Petitioner's intent to cause death to the victim could be inferred from the evidence that Petitioner thrust the knife three to four inches into the victim's chest. ( Id. )It also rejected Petitioner's ineffective assistance claim, holding that "disagreement with... strategy employed by defense counsel does not amount to a deprivation of effective assistance of counsel." ( Id. at 2.) Petitioner requested leave to appeal to the New York Court of Appeals, which was denied on November 12, 2009. (Resp't's Mem. Ex. 1.) While the application for leave was pending, Petitioner requested new counsel on July 7, 2009, (Resp't's Mem. Ex. G (Status of New Assigned Counsel), at unnumbered 1), and was appointed such on September 15, 2009 (Resp't's Mem. Ex. H), "to serve and file an additional submission, " (Resp't's Mem. Ex. G (Pet'r's Application for Leave to Appeal), at unnumbered 1). However, Petitioner's newly-appointed counsel appears to have been unaware of Petitioner's November leave to appeal, and thus separately requested reconsideration and leave to appeal from the Court of Appeals. ( See Resp't's Mem. Ex. J, at 2.) The Court of Appeals granted reconsideration on March 4, 2010, and again denied Petitioner's leave to appeal. ( See Resp't's Mem. Ex. L.)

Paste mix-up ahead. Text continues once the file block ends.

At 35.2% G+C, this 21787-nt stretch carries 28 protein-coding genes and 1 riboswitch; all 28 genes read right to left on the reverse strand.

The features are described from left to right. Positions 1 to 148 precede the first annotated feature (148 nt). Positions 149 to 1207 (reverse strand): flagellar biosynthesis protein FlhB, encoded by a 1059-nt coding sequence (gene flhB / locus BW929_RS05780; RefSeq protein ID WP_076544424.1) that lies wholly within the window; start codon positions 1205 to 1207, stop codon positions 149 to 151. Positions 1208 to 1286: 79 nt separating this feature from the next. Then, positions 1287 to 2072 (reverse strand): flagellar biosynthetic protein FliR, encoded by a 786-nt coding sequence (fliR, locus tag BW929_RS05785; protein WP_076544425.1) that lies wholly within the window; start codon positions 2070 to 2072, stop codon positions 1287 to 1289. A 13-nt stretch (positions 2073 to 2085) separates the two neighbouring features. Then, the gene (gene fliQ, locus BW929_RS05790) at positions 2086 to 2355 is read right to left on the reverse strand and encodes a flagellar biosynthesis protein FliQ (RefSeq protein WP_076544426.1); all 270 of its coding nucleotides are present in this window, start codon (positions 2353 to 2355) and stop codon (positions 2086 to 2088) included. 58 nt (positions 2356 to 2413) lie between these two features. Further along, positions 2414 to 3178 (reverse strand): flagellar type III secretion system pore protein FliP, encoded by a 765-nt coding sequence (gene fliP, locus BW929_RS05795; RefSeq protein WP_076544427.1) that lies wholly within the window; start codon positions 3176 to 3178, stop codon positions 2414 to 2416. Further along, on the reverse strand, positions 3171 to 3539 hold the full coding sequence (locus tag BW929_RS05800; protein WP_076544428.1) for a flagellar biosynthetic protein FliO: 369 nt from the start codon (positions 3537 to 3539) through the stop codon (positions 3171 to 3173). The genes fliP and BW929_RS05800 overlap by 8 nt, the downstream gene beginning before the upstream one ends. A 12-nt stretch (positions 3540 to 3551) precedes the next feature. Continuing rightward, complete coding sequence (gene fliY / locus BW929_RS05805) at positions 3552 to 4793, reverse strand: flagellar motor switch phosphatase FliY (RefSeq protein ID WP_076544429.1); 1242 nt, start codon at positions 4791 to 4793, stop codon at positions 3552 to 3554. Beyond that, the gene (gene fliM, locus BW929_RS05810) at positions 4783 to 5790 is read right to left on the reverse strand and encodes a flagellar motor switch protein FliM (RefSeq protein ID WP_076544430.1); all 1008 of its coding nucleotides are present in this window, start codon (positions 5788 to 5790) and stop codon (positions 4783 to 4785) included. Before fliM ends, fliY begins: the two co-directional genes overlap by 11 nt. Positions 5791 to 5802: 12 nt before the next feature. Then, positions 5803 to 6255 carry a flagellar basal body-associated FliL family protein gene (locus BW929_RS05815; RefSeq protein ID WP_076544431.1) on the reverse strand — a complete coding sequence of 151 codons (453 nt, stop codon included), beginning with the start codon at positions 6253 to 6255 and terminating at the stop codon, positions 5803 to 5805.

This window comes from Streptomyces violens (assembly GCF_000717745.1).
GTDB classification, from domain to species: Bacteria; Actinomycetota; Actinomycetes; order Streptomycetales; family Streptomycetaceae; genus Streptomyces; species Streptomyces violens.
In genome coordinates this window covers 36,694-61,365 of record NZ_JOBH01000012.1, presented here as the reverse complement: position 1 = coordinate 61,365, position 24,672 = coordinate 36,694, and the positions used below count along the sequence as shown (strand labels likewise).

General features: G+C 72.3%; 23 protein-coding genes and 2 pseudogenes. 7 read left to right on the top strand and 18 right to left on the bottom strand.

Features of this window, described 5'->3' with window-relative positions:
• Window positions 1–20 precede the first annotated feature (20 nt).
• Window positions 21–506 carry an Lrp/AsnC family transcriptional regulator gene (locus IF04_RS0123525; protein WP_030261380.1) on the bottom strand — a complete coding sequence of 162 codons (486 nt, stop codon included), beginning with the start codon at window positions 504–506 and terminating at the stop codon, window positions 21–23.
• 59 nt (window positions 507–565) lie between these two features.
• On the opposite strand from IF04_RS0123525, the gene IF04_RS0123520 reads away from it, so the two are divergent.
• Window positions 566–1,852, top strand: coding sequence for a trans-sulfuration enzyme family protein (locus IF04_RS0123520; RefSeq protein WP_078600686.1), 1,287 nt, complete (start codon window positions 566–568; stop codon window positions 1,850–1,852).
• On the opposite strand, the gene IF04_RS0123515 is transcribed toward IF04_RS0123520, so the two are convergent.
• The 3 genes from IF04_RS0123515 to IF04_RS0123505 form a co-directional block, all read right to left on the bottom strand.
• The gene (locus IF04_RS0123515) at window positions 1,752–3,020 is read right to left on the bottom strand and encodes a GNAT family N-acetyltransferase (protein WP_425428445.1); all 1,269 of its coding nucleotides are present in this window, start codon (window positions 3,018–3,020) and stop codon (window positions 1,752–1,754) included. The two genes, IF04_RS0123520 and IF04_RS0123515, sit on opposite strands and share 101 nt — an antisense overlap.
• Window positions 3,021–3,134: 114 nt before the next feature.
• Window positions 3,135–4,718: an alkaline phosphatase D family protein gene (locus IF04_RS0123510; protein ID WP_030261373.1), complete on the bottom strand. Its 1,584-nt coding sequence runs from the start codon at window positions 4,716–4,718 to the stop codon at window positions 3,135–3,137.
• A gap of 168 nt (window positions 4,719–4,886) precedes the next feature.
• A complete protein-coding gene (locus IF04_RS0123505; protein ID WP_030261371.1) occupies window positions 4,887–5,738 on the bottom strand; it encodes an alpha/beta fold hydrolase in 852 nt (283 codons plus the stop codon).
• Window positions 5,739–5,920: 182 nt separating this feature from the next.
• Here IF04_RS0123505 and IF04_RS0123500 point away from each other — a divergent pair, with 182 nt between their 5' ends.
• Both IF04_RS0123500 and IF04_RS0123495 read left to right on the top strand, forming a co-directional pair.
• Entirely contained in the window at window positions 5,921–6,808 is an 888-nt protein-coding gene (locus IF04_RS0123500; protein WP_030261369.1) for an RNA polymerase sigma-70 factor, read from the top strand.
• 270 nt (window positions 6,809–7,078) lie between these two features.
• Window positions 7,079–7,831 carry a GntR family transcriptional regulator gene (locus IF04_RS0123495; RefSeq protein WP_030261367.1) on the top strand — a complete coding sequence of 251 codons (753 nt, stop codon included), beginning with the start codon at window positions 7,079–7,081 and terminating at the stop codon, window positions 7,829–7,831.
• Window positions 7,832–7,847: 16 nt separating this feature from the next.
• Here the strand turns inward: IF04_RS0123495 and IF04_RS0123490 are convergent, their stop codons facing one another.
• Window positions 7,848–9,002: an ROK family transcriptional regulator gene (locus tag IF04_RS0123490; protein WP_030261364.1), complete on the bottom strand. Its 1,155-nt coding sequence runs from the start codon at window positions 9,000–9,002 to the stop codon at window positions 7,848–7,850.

Petitioner timely filed the instant Petition on May 27, 20 II, within the one-year statute of limitations period prescribed by 28 U.S.C. § 2244(d)(1)(A). In his Petition, Petitioner asserts two grounds for relief: (1) that the evidence proffered at trial was insufficient to establish the element of intent necessary for a conviction of second degree murder, ( see Pet. ¶ 31); and (2) that Petitioner's trial counsel was ineffective because he (a) failed to attack the insufficiency of evidence regarding Petitioner's intent, ( see id at ¶ 45), and (b) failed to preserve the insufficient evidence claim for appeal, ( see id at ¶ 47).